Sunday, April 3, 2016

Let's Share Book Displays That Matter!

I've written before about how I believe library spaces and displays represent AWEsome opportunities for us to share the story of our work and how we transform teaching and learning for kids.  Everyone who walks into the library is a potential library supporter. If we're not there to tell them what happens in our spaces, can they tell by looking around?  Does your space reflect what you value and how you make a difference?  I sure hope so.

I've been sharing this message and asking these questions for a long, long time.  And now (and just in time for school library month) I'm looking to curate examples!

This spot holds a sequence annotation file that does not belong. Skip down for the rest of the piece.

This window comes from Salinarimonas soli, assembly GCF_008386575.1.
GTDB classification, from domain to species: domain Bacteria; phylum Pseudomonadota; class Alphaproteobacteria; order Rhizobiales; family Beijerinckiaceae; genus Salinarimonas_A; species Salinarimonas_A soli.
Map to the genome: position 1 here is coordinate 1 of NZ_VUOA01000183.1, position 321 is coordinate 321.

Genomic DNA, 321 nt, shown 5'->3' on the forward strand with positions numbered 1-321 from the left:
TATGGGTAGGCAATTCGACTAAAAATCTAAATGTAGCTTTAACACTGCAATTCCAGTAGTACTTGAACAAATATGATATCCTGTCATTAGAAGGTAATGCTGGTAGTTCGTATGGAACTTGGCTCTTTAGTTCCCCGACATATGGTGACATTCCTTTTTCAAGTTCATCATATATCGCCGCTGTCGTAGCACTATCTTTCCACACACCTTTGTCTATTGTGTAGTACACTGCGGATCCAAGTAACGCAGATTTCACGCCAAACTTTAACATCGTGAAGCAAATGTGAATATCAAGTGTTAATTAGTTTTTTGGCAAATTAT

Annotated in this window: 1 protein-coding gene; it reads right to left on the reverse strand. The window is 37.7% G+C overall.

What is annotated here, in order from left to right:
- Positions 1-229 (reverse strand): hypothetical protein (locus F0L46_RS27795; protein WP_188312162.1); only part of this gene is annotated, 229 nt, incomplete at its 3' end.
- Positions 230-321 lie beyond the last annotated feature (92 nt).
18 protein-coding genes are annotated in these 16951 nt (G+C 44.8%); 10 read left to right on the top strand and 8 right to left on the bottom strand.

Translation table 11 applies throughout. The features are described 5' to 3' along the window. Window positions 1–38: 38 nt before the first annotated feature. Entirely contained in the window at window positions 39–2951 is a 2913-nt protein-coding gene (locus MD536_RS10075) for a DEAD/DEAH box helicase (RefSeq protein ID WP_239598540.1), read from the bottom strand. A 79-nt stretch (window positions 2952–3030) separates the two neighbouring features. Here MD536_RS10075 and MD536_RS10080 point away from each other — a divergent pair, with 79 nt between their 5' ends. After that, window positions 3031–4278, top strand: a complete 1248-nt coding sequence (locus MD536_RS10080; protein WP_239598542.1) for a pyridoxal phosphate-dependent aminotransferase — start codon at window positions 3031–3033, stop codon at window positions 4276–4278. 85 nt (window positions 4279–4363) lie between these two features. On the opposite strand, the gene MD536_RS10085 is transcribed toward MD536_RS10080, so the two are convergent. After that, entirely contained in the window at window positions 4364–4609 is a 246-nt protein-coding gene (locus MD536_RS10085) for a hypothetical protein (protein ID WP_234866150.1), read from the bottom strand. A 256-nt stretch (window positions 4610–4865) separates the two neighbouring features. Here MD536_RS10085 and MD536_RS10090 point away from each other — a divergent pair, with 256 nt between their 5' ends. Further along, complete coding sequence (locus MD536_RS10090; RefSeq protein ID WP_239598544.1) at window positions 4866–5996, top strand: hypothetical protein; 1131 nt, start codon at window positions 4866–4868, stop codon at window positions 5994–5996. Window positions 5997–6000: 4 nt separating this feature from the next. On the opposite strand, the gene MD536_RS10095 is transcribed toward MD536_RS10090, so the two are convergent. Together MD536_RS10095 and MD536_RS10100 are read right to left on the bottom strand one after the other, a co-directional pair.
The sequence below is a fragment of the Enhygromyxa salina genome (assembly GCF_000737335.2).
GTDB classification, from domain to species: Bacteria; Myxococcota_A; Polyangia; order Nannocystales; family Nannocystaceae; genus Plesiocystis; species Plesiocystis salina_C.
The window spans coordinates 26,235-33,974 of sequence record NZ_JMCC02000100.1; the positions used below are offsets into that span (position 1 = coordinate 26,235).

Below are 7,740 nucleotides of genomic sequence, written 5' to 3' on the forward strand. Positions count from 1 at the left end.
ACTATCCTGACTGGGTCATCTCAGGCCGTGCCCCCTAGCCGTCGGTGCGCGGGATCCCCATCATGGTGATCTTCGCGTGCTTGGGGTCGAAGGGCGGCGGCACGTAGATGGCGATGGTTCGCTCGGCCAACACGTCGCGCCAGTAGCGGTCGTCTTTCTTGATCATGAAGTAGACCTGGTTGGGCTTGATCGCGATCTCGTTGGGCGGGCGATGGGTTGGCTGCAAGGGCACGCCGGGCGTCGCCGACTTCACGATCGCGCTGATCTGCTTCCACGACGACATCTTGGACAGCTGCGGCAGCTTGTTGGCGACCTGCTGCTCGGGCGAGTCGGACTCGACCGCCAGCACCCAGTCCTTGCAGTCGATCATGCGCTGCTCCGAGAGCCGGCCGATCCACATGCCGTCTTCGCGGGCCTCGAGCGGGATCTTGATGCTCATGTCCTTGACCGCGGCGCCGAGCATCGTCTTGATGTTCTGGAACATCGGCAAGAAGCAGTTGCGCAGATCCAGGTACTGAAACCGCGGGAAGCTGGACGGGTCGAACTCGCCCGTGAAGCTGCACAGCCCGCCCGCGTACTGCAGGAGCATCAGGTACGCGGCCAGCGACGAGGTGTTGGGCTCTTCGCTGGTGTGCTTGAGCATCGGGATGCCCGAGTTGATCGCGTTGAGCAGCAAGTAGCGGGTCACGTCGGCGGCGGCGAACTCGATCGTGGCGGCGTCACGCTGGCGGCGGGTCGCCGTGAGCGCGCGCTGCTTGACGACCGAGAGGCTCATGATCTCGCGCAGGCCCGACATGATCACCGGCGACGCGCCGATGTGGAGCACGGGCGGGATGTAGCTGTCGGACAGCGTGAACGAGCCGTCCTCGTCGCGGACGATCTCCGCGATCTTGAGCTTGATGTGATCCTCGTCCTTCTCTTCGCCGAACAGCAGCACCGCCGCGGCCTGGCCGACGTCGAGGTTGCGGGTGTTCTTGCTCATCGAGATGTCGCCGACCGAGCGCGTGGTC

• Are you creating book displays that matter? 
  • Are you using this valuable real estate in your library to make a difference for specific groups of students? 
  • Are you giving those students a voice in selecting the titles, authors and themes of those displays? 
  • Are you you seeking feedback from students and other stakeholders about the success of your book displays?  
  • Do the displays you build tell the story of your work and how it results in outcomes for your learners? 

If so, let's share the love and a grow a resource of library displays that make your favorite Pinterest boards look puny!! No idea is too small. Upload photos, videos and don't forget to include your name and Twitter handle so we can grow our PLN!

Add your examples to this Padlet wall and share this link w/your networks!  I can't wait to see what you share!

Tuesday, March 15, 2016

Finding The "Bigger Vision" In Your Work